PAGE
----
Wednesday, May 16, 2007

Ancient Observatory Beijing

北京古觀象台

Built during the reign of Kublai Khan from 1437-1446, Beijing's Ancient Observatory was first used by astrologers to predict the omens for Kublai Khan's land and sea campaigns.


Scientific instruments on display on the roof of the Ancient Observatory

In the early 1600s Jesuit missionaries became the Chinese court's official scientific advisers and a collection of the Catholic order's bronze, Western-influenced, scientific instruments is on display on the roof of the building.

The instruments include: an armillary sphere, an azimuth theodolite, a celestial globe, a quadrant, a sextant and a theodolite.

Chinese flag on the roof of the Ancient Observatory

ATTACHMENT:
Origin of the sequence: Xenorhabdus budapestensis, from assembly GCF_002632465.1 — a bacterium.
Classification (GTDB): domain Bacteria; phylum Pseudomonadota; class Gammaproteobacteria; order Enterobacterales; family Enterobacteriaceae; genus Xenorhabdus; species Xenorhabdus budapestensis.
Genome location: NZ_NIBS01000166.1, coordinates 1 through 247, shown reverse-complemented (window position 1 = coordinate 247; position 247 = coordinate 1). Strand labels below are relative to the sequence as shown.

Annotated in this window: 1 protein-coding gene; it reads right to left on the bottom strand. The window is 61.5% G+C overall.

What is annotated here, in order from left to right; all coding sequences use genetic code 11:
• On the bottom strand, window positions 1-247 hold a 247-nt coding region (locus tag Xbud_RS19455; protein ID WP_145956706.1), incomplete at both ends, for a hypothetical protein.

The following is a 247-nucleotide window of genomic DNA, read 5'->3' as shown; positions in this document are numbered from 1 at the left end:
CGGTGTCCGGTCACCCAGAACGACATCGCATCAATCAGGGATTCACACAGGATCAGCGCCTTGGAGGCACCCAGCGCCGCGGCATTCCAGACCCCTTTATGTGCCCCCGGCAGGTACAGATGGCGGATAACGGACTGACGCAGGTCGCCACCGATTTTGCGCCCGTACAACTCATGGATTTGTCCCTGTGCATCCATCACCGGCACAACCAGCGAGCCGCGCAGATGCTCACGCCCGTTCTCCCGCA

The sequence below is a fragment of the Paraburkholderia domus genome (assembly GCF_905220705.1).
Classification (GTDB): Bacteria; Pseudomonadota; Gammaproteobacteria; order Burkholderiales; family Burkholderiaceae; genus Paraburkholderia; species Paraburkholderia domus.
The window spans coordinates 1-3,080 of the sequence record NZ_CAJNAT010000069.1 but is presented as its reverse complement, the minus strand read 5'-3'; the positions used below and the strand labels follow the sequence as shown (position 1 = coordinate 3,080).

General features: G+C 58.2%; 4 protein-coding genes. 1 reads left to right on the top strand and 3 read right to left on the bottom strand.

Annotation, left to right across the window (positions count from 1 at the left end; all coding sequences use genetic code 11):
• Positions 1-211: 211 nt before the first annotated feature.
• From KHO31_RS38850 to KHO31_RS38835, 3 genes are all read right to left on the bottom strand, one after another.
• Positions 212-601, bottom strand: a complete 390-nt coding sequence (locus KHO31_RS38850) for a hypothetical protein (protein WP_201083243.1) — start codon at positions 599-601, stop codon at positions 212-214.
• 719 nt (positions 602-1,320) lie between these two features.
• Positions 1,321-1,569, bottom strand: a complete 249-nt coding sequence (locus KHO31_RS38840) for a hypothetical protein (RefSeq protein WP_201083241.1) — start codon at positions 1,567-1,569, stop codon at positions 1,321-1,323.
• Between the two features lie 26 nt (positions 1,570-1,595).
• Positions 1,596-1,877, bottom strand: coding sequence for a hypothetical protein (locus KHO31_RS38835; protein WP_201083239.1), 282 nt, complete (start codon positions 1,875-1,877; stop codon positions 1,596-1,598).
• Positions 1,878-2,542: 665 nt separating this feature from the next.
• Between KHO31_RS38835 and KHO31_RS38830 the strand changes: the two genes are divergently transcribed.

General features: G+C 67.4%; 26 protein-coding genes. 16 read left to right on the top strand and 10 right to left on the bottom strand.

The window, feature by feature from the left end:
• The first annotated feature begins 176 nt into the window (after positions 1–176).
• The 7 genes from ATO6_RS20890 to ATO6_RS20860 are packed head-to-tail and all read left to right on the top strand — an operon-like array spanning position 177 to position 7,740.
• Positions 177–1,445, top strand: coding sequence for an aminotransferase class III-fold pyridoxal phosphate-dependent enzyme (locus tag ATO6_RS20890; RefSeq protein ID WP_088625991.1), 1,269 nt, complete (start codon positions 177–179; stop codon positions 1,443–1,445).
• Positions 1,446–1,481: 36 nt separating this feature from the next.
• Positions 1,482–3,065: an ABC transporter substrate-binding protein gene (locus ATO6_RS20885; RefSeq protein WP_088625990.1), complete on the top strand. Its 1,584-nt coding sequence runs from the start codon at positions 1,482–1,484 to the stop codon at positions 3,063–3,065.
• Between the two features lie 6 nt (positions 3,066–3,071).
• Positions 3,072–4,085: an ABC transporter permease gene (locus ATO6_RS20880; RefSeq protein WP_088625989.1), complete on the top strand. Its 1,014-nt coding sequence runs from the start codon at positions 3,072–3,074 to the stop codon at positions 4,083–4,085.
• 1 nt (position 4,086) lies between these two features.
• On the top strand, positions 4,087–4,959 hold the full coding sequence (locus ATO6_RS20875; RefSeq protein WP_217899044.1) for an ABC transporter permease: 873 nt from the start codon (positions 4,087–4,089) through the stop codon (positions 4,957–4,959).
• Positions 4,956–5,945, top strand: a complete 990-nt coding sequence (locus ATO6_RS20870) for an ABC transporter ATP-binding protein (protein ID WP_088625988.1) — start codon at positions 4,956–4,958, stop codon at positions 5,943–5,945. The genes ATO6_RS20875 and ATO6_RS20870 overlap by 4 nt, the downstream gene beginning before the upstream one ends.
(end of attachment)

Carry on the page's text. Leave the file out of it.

The astrological devices were built under the supervision of various Jesuit missionary scholars to impress the Chinese rulers and are a fascinating design mix of East and West. The Jesuits also passed on the techniques of cannon-making!
Special viewing events are held at the observatory on the occasion of special celestial happenings, such as comets and eclipses.


Access

Ancient Observatory
2 Dongbiaobei Hutong, Dongcheng
Tel: 6524 2202
Hours: 9am-4pm

Beijing's Ancient Observatory is just a stone's throw from Jianguomen Subway Station. The observatory is 15 minute walk north from the South East Corner Watchtower.

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